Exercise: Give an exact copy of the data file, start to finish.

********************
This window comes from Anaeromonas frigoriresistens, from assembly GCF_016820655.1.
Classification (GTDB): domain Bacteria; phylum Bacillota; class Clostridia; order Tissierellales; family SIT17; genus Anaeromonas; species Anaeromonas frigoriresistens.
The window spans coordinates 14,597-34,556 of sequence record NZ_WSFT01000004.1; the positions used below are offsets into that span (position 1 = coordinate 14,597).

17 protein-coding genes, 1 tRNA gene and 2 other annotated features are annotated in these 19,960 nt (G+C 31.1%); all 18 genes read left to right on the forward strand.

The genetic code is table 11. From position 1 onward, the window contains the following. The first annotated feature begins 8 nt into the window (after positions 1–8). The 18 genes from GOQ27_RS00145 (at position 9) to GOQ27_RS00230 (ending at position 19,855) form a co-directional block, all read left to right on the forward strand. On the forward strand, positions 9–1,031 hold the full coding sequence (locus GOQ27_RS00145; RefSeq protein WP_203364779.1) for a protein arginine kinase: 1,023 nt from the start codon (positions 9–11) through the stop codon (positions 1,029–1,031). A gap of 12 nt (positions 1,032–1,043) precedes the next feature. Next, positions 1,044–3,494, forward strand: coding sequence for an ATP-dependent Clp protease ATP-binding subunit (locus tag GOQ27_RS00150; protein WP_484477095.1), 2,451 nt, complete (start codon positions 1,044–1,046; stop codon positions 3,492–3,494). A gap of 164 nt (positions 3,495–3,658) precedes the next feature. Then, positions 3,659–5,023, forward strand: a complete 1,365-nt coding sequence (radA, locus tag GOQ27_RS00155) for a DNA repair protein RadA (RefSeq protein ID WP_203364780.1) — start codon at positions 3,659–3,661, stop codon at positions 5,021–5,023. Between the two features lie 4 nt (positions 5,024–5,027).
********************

This window comes from Anaeromonas frigoriresistens, from assembly GCF_016820655.1.
Classification (GTDB): domain Bacteria; phylum Bacillota; class Clostridia; order Tissierellales; family SIT17; genus Anaeromonas; species Anaeromonas frigoriresistens.
The window spans coordinates 14,597-34,556 of sequence record NZ_WSFT01000004.1; the positions used below are offsets into that span (position 1 = coordinate 14,597).

17 protein-coding genes, 1 tRNA gene and 2 other annotated features are annotated in these 19,960 nt (G+C 31.1%); all 18 genes read left to right on the forward strand.

The genetic code is table 11. From position 1 onward, the window contains the following. The first annotated feature begins 8 nt into the window (after positions 1–8). The 18 genes from GOQ27_RS00145 (at position 9) to GOQ27_RS00230 (ending at position 19,855) form a co-directional block, all read left to right on the forward strand. On the forward strand, positions 9–1,031 hold the full coding sequence (locus GOQ27_RS00145; RefSeq protein WP_203364779.1) for a protein arginine kinase: 1,023 nt from the start codon (positions 9–11) through the stop codon (positions 1,029–1,031). A gap of 12 nt (positions 1,032–1,043) precedes the next feature. Next, positions 1,044–3,494, forward strand: coding sequence for an ATP-dependent Clp protease ATP-binding subunit (locus tag GOQ27_RS00150; protein WP_484477095.1), 2,451 nt, complete (start codon positions 1,044–1,046; stop codon positions 3,492–3,494). A gap of 164 nt (positions 3,495–3,658) precedes the next feature. Then, positions 3,659–5,023, forward strand: a complete 1,365-nt coding sequence (radA, locus tag GOQ27_RS00155) for a DNA repair protein RadA (RefSeq protein ID WP_203364780.1) — start codon at positions 3,659–3,661, stop codon at positions 5,021–5,023. Between the two features lie 4 nt (positions 5,024–5,027).